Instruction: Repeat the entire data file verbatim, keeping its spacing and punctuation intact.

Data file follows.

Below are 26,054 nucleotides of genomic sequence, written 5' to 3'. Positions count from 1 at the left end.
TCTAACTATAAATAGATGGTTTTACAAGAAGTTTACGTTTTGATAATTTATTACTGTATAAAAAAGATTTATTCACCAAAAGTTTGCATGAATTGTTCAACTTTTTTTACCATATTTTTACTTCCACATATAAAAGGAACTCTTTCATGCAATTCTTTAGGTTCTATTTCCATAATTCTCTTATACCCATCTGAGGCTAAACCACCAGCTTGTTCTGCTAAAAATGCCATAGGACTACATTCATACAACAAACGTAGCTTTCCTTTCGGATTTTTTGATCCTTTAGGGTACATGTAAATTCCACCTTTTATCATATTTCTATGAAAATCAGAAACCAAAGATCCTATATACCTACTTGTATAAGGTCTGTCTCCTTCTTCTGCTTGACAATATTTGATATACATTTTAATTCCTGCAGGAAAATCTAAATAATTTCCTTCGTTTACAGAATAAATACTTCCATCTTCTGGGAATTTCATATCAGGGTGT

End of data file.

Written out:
Below are 26,054 nucleotides of genomic sequence, written 5' to 3'. Positions count from 1 at the left end.
TCTAACTATAAATAGATGGTTTTACAAGAAGTTTACGTTTTGATAATTTATTACTGTATAAAAAAGATTTATTCACCAAAAGTTTGCATGAATTGTTCAACTTTTTTTACCATATTTTTACTTCCACATATAAAAGGAACTCTTTCATGCAATTCTTTAGGTTCTATTTCCATAATTCTCTTATACCCATCTGAGGCTAAACCACCAGCTTGTTCTGCTAAAAATGCCATAGGACTACATTCATACAACAAACGTAGCTTTCCTTTCGGATTTTTTGATCCTTTAGGGTACATGTAAATTCCACCTTTTATCATATTTCTATGAAAATCAGAAACCAAAGATCCTATATACCTACTTGTATAAGGTCTGTCTCCTTCTTCTGCTTGACAATATTTGATATACATTTTAATTCCTGCAGGAAAATCTAAATAATTTCCTTCGTTTACAGAATAAATACTTCCATCTTCTGGGAATTTCATATCAGGGTGT